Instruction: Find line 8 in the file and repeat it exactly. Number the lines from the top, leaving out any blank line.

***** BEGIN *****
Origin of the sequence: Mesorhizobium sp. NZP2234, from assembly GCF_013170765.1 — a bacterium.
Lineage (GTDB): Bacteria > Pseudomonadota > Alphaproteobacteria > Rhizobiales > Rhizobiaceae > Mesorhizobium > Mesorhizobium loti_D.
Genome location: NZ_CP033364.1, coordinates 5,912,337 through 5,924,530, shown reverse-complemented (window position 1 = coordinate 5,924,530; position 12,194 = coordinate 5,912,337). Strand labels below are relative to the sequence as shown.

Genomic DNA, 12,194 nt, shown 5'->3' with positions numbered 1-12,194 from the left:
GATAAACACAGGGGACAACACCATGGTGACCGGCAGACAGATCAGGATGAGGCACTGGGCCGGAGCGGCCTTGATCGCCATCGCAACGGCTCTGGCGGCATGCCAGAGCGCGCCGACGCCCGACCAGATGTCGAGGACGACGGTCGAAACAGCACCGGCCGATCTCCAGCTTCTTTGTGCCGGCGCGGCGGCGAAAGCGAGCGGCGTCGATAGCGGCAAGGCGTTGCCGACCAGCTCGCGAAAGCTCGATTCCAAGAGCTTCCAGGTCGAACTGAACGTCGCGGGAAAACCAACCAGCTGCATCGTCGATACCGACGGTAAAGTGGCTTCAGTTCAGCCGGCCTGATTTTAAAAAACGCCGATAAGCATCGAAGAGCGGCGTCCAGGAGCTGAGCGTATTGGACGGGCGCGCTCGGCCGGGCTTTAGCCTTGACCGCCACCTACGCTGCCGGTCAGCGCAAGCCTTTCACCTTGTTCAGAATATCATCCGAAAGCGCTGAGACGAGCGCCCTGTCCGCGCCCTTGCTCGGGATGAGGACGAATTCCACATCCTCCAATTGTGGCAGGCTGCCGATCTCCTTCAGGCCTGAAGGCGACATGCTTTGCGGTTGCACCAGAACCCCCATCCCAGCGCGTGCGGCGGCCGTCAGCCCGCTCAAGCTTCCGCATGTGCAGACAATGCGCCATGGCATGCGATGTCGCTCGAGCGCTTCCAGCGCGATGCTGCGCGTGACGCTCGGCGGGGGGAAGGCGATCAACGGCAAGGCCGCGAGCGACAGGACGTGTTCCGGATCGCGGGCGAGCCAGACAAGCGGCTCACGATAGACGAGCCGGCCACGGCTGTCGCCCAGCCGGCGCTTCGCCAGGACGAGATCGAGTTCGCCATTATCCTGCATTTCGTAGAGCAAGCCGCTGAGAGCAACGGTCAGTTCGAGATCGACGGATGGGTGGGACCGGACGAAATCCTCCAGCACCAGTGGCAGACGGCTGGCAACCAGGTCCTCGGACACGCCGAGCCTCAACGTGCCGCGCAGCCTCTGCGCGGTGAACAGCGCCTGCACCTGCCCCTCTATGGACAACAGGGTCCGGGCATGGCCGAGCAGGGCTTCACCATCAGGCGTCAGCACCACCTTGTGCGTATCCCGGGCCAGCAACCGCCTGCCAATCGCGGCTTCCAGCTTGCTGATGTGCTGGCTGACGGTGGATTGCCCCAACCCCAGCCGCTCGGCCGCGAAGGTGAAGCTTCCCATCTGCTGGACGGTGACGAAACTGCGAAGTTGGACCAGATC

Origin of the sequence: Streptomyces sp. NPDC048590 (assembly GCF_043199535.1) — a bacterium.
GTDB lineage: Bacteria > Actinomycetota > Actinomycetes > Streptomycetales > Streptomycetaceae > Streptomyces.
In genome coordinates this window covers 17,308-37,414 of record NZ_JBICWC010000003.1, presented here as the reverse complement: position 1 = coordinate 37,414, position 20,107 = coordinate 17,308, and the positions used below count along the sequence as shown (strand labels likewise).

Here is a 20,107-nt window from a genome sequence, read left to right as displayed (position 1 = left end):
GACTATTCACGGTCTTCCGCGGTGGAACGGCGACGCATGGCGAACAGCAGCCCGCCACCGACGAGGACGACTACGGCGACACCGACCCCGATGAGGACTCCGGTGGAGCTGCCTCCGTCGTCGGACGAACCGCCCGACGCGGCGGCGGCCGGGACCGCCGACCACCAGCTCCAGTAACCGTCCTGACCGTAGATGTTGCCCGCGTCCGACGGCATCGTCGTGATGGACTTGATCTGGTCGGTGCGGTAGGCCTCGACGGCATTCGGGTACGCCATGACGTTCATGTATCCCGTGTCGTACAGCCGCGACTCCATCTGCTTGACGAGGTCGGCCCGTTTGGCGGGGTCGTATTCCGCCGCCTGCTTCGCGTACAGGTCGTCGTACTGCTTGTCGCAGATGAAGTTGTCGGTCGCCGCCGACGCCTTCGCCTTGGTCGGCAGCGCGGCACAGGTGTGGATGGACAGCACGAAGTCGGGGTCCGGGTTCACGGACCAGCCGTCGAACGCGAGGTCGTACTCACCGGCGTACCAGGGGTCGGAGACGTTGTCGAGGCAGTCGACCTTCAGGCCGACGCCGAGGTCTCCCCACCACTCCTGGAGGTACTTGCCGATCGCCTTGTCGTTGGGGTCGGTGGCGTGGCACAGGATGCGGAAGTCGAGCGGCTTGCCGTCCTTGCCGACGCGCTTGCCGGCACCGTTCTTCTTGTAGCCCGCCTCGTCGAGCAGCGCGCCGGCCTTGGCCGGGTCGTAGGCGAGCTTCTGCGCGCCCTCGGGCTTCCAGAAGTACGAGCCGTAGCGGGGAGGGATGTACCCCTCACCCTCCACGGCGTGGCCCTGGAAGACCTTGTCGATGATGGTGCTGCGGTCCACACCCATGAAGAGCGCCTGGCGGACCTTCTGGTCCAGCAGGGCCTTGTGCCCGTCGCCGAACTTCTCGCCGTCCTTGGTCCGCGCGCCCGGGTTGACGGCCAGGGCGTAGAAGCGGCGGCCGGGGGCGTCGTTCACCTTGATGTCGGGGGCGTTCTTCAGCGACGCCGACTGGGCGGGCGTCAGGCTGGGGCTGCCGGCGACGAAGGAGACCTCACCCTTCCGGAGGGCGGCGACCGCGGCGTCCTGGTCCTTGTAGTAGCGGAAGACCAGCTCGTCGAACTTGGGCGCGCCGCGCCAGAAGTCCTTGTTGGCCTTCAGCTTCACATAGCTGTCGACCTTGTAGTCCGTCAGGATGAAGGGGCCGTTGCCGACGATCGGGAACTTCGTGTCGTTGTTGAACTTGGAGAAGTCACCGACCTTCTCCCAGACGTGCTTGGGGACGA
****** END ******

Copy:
In genome coordinates this window covers 17,308-37,414 of record NZ_JBICWC010000003.1, presented here as the reverse complement: position 1 = coordinate 37,414, position 20,107 = coordinate 17,308, and the positions used below count along the sequence as shown (strand labels likewise).